HOME
        TheInfoList






The Overseas Development Institute (ODI) is an independent think tank on international development and humanitarian issues, founded in 1960. Based in London, its mission is "to inspire and inform policy and practice which lead to the reduction of poverty, the alleviation of suffering and the achievement of sustainable livelihoods in developing countries." It does this by "locking together high-quality applied research, practical policy advice, and policy-focused dissemination and debate."[1]

HistoryDepartment for International Development (then known as the Overseas Development Agency) of the UK government.[2] Since then it has moved several times and is as of 2019 on Blackfriars Road.[3]

Since 2004 it has had a Partnership Programme Arrangement with the UK's Department for International Development.[4] The Institute also developed a strong focus on communications and 'bridging research and policy'.[5]

In 2007 the ODI was named 'Think Tank of the Year' by Public Affairs News magazine.[6] It was named 'Think-tank to Watch' in the Prospect 'Think-tank of the Year' awards in 2005 and is considered to be in international policy circles to be one of the world's leading think tanks on development. [7] It celebrated its 50th anniversary in 2010, with guests including former ODI Fellow and UK Business Secretary, Vince Cable.[8][9]

Organisation

As of 2014 ODI had more than 230 staff.[10] The Executive Director is Sara Pantuliano. Alex Th

Since 2004 it has had a Partnership Programme Arrangement with the UK's Department for International Development.[4] The Institute also developed a strong focus on communications and 'bridging research and policy'.[5]

In 2007 the ODI was named 'Think Tank of the Year' by Public Affairs News magazine.[6] It was named 'Think-tank to Watch' in the Prospect 'Think-tank of the Year' awards in 2005 and is considered to be in international policy circles to be one of the world's leading think tanks on development. [7] It celebrated its 50th anniversary in 2010, with guests including former ODI Fellow and UK Business Secretary, Vince Cable.[8][9]

As of 2014 ODI had more than 230 staff.[10] The Executive Director is Sara Pantuliano. Alex Thier was ODI Executive Director 2017 – 2019. From 2013 until 2016 it was directed by Kevin Watkins who took over from Dr Alison Evans, formerly of the Institute of Development Studies (IDS) at Sussex University.[11] ODI does not engage in teaching. As of 2015 ODI had the following programmes that focus on aspects of international development:[12]

  • Climate and Sustainability
  • Development and Public Finance
  • Digital Societies
  • Equity and Social Policy
  • Gender Equality and Social Inclusion
  • Global Risks and Resilience
  • Humanitarian Policy
  • Economic Development
  • Politics and Governance

ODI hosts regular event series with conferences and panels discussing a wide range of development issues. Speakers include ODI staff,[13] visiting development policymakers,[14] DFID officials and other prominent figures such as Justin Yifu Lin, the former World Bank Chief Economist.[15]

ODI has published many books, papers, briefings, and two academic journals, Development Policy Review and Disasters. In November 2013 an ODI report on fossil fuel subsidies and climate was published,[16] followed up by another report about the same topic a year later,[17] which was discussed by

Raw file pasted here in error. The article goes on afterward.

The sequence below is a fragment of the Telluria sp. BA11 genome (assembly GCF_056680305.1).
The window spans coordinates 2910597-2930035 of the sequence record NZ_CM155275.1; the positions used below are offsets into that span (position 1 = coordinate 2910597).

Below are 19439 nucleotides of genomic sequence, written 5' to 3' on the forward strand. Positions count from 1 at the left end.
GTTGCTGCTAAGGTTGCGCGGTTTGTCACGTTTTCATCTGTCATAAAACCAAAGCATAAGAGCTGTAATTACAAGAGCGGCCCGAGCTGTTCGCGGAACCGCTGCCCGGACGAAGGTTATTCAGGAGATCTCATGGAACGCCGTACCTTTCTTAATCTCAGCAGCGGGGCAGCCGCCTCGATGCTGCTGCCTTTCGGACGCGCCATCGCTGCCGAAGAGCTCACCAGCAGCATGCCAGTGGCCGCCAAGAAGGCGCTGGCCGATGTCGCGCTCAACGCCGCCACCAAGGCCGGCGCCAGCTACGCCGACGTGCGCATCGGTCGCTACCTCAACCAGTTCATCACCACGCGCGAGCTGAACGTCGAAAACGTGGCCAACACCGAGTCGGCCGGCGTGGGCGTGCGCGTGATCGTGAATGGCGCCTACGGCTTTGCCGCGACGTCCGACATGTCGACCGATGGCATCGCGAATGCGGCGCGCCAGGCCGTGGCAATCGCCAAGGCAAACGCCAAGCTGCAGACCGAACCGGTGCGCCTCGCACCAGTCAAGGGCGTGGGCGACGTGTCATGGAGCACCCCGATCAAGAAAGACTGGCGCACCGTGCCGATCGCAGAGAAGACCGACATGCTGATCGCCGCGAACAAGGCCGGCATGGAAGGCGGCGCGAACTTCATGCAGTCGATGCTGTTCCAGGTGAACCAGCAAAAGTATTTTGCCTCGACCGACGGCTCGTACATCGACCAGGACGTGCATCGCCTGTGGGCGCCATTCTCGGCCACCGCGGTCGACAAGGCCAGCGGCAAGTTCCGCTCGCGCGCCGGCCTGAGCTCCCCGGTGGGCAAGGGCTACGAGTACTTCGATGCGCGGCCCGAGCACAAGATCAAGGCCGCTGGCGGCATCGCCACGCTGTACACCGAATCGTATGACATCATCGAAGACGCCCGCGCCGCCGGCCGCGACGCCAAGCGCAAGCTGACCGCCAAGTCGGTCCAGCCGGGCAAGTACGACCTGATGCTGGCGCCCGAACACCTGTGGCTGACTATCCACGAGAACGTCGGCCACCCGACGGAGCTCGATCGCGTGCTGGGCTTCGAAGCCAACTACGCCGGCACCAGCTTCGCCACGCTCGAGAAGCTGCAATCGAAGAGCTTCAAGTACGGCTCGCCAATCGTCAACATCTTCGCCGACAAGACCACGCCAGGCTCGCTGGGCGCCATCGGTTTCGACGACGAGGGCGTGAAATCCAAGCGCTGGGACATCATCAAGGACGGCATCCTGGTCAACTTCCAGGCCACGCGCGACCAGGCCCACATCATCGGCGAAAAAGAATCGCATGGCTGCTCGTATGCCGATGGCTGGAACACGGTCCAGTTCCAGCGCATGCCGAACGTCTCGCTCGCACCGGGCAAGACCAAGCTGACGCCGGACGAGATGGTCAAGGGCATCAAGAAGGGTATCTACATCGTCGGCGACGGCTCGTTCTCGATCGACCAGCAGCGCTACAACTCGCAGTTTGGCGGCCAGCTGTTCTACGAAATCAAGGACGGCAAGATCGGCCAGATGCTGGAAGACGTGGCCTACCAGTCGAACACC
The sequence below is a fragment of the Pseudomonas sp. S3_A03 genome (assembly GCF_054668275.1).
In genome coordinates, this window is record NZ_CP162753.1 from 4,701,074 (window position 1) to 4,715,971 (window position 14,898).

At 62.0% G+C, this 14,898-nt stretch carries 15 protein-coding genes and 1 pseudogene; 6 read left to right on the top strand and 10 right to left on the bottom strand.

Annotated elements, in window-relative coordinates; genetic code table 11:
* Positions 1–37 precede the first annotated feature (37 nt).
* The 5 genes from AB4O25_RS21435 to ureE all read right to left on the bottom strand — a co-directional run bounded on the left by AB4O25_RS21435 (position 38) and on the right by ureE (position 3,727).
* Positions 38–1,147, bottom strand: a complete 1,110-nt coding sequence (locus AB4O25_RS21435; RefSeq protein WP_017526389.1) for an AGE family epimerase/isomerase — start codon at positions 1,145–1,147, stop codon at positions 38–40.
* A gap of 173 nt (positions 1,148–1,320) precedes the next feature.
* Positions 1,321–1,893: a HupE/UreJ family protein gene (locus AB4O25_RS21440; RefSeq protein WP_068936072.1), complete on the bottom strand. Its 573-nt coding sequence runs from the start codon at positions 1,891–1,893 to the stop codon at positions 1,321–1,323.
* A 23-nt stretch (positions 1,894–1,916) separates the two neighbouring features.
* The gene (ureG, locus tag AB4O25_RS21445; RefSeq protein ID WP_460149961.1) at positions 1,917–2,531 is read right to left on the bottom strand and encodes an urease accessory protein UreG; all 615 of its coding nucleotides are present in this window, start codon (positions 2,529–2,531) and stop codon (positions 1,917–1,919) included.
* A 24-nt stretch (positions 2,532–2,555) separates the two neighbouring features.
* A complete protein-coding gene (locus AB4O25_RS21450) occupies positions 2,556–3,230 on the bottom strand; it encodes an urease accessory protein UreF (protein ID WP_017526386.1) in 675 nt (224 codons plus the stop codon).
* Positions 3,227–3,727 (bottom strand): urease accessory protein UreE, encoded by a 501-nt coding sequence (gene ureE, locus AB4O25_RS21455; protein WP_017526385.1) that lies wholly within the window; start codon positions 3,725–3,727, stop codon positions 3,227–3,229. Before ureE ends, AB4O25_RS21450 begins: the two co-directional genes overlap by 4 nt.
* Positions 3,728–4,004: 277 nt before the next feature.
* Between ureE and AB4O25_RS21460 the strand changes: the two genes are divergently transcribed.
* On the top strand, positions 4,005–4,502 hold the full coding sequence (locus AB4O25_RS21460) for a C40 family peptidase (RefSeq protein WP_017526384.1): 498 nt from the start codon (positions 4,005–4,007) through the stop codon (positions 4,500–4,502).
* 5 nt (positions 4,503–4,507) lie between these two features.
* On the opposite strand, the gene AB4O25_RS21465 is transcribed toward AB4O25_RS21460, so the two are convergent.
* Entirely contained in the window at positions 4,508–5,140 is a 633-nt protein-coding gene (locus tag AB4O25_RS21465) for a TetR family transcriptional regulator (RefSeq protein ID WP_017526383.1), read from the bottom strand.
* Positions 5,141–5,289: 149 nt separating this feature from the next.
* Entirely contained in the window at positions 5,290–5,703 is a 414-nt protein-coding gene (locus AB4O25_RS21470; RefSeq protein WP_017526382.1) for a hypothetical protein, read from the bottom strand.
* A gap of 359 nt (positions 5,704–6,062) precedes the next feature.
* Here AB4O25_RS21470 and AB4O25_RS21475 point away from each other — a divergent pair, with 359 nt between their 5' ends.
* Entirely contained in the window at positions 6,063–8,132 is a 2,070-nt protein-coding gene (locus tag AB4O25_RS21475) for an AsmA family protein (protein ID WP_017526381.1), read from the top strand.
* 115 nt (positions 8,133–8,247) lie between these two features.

ODI has published many books, papers, briefings, and two academic journals, Development Policy Review and Disasters. In November 2013 an ODI report on fossil fuel subsidies and climate was published,[16] followed up by another report about the same topic a year later,[17] which was discussed by BBC,[18] the Guardian[19] and Die Welt.[20]

ODI runs a fellowship scheme, which sends young postgraduate economists of all nationalities to work in the public sectors of developing countries in sub-Saharan Africa, the Caribbean, South Asia, South East Asia and the Pacific on two-year contracts. Since 1963 ODI has sent over 1000 postgraduate economists to work in 40 mostly low-income countries. Participants were initially known as Overseas Development Institute Nuffield Fellows (ODINs) and later titled as ODI Fellows.[21]

Funding

As a <

As a registered charity, ODI's income relies on "grants and donations from foundations, non-governmental organisations, the private sector, governments, multilateral agencies and academia".

For its £28,541,000 income (USD 42,811,000 as of January 2015) per its annual report from 2013 to 2014 ending 31 March 2014,[22] ODI provided a list of these "major donors", which include Organisation for Economic Co

For its £28,541,000 income (USD 42,811,000 as of January 2015) per its annual report from 2013 to 2014 ending 31 March 2014,[22] ODI provided a list of these "major donors", which include Organisation for Economic Co-operation and Development, Oxfam, PricewaterhouseCoopers, Research Triangle Institute, Swedish International Development Cooperation Agency, Swiss Agency for Development and Cooperation, Swiss Federal Government, The Prince's Youth Business International, UN Women, UNICEF, United Nations Development Programme, United Nations Environment Programme, United Nations Food and Agricultural Organization, US Agency for International Development, Wiley-Blackwell, William and Flora Hewlett Foundation, World Bank.[23]

David Steven of Global Dashboard criticized the ODI for not making the distinction between subsidy and having a lower VAT rate on fuel comparison to other goods.[24]

See also